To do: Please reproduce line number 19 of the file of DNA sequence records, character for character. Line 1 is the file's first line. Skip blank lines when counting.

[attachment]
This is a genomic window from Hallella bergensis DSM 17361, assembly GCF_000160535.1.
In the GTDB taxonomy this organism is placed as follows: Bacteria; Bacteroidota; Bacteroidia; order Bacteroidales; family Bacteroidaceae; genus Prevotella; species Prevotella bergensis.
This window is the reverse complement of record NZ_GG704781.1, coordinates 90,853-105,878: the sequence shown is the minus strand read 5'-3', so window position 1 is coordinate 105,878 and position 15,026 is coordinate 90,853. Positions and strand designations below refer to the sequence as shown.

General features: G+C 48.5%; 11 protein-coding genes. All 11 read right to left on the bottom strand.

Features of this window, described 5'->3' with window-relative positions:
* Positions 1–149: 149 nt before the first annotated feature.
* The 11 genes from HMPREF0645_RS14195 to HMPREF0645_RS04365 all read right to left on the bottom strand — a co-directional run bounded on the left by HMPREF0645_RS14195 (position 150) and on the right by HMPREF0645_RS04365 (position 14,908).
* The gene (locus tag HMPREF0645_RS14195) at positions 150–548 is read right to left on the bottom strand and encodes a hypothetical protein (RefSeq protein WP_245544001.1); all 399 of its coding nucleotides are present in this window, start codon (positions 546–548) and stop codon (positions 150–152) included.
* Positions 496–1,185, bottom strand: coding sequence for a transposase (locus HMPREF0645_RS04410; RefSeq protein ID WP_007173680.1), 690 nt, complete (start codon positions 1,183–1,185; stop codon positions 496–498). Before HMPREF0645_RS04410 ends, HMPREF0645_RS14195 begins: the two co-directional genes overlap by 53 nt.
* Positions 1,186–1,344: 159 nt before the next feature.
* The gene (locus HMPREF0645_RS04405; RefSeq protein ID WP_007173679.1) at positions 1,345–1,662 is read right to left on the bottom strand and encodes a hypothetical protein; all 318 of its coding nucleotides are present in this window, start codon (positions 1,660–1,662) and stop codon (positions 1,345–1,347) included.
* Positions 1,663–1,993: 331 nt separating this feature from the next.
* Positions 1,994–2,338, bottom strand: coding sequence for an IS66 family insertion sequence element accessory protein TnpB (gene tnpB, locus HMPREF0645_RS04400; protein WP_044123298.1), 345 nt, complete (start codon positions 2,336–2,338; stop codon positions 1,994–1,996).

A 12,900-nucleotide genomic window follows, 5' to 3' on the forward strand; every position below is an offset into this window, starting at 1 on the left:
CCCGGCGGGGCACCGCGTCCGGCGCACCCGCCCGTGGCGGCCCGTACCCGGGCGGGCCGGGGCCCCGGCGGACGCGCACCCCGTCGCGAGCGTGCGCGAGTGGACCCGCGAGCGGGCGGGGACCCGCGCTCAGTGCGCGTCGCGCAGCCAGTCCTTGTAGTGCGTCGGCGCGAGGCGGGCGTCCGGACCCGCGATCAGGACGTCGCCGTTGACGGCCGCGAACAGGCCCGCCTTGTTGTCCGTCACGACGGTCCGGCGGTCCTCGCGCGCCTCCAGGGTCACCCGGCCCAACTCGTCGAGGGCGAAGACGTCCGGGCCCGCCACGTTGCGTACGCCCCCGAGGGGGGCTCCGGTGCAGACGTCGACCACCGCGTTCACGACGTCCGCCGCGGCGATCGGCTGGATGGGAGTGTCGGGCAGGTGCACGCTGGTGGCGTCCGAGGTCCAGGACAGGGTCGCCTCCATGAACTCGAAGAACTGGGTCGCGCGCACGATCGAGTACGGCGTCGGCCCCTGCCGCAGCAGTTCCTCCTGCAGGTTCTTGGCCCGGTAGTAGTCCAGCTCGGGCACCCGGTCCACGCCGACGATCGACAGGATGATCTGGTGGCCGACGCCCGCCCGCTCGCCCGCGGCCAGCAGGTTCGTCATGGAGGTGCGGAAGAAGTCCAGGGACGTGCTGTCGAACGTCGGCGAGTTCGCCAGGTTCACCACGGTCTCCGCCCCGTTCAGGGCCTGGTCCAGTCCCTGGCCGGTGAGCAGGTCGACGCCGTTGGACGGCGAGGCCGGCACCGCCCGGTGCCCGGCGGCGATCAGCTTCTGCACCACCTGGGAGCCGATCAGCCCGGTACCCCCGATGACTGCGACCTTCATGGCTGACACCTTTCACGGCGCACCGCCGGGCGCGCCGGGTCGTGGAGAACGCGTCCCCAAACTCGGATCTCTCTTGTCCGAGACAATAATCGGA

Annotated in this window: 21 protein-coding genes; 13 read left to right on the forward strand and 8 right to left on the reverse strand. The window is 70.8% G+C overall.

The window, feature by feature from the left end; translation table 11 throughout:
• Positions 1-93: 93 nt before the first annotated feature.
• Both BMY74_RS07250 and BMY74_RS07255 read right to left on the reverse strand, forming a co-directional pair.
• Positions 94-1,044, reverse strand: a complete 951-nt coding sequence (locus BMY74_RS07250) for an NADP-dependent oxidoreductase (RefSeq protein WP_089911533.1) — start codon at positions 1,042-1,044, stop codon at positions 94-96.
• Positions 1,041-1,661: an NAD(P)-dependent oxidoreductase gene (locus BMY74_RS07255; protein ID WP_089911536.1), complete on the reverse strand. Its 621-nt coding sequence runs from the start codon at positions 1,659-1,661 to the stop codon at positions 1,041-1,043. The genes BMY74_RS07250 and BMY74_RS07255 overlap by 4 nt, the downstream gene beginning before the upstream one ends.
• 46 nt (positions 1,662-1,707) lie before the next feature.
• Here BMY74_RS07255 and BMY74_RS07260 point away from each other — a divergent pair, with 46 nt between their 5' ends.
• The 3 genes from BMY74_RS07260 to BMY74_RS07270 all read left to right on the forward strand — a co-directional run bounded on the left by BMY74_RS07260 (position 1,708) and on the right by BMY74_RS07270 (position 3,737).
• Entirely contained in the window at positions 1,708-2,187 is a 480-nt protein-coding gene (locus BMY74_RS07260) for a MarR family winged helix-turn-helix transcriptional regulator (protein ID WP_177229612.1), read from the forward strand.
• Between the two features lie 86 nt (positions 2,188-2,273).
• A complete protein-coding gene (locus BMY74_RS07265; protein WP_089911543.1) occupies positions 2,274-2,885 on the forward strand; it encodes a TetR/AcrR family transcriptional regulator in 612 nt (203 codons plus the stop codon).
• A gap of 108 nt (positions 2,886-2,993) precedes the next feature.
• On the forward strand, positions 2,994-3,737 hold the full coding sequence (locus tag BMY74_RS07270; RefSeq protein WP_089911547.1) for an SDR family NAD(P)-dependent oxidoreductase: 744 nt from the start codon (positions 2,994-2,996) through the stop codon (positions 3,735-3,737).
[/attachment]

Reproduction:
• Both BMY74_RS07250 and BMY74_RS07255 read right to left on the reverse strand, forming a co-directional pair.